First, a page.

Threshold: The Crisis of Western Culture

Threshold: The Crisis of Western Culture

by Thom Hartmann
     
 

An urgent look at our world's looming crises and what we must do to avert them

In Threshold, writer and Air America host Thom Hartmann looks at the deteriorating state of our planet, where the dynamics of environmental, economic, and population change are boiling over the limits within which society can function. In clear and impassioned prose,

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Overview

An urgent look at our world's looming crises and what we must do to avert them

In Threshold, writer and Air America host Thom Hartmann looks at the deteriorating state of our planet, where the dynamics of environmental, economic, and population change are boiling over the limits within which society can function. In clear and impassioned prose, Hartmann busts the myths and ideologies of religious fundamentalism, capitalism run amok, male domination, and militarism that are draining our world of its natural and human resources and engendering the suffering of millions for the benefit of the few.

No mere jeremiad, Threshold examines cultures that have thrived, from the mother city of Caral, Peru, to modern Denmark, and targets five areas of policy-national, religious, economic, corporate, and environmental-for specific and immediate reform. Radical in its scope and boldness but simple in its commonsense logic, Threshold illustrates the mistakes we have made-as a culture, as a country, and as individuals-and provides the inspiration and motivation readers are looking for to build a better, more sustainable world for all. Part prophecy, part call to arms, part policy prescription, Threshold is, for readers of Jared Diamond, Thomas Friedman, and Paul Hawken, the wake-up call our society so badly needs.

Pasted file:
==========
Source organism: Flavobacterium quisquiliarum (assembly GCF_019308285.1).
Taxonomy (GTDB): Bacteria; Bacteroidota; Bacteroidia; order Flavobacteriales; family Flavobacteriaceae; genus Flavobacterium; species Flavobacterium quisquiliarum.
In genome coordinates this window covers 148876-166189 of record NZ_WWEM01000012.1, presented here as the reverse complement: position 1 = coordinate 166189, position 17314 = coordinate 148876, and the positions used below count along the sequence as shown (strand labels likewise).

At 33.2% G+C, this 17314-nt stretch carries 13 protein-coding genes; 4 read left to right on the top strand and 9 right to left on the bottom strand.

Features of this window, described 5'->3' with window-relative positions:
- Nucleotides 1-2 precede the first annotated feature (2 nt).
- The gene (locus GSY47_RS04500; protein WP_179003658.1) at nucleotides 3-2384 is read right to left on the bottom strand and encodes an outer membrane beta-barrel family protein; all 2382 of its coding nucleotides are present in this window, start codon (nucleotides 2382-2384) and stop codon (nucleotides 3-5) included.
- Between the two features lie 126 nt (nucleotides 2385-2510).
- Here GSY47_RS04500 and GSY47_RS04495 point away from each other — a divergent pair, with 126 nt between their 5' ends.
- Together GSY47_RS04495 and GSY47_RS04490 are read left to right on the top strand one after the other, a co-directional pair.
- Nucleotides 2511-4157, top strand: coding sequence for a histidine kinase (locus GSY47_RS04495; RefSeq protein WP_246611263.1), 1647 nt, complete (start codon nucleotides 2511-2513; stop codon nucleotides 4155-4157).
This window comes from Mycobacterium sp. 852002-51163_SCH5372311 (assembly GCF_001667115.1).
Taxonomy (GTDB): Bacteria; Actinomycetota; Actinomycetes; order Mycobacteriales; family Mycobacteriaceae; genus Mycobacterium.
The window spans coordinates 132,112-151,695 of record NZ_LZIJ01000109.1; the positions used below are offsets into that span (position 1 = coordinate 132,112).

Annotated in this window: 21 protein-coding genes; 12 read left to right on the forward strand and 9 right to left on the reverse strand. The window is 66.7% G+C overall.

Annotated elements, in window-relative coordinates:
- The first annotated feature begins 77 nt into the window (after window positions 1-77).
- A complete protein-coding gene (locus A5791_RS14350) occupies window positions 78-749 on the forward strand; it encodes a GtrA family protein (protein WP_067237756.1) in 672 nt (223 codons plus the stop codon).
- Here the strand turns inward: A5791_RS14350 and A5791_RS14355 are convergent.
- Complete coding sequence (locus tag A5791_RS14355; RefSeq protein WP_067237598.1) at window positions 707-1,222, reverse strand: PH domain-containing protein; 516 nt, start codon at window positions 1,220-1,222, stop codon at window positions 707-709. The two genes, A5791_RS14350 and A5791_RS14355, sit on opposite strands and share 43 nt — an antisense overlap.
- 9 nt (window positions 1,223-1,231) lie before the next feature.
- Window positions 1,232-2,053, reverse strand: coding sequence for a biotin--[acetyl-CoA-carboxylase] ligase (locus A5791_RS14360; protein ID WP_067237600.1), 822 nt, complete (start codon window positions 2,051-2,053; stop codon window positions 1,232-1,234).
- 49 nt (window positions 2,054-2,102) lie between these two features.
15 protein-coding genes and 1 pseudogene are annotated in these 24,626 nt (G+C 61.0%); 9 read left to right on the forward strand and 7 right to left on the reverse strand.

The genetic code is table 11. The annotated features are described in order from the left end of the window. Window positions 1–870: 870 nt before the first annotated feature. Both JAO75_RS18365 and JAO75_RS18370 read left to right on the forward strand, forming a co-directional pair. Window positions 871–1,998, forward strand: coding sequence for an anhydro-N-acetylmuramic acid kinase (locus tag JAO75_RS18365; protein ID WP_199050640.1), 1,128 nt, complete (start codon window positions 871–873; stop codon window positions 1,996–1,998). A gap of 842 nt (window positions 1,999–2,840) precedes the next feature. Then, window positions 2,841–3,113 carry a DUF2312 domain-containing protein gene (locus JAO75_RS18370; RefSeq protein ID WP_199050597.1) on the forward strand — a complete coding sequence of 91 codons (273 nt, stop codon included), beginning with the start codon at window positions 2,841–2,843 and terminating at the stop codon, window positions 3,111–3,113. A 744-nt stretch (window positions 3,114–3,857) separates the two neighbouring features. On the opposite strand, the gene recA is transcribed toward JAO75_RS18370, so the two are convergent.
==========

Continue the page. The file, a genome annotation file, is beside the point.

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Editorial Reviews

Publishers Weekly

What begins as skillful (and scary) prognostications about climate change's impact devolve into an unfocused mishmash in this mélange of history, philosophy, science and anthropology. Air America Radio Network host Hartmann (The Last Hours of Ancient Sunlight) marshals solid research to demonstrate how overpopulation, pernicious trade policies, rampant consumerism and other excesses are devastating the Earth. The utopia he envisions, which owes much to Scandinavian social democracies, is unimpeachable, what with its emphasis on gender equality, ecological consciousness and a renewed spirit of democracy. Unfortunately, the author cannot direct his ire, and the book buckles under breathless plaints that leap from the history of lacrosse to neurology to our relationships with animals in the span of a few pages. The result is a frustrating, hard-to-follow conclusion that obscures the valuable arguments that distinguish the book's striking opening. (July)

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Kirkus Reviews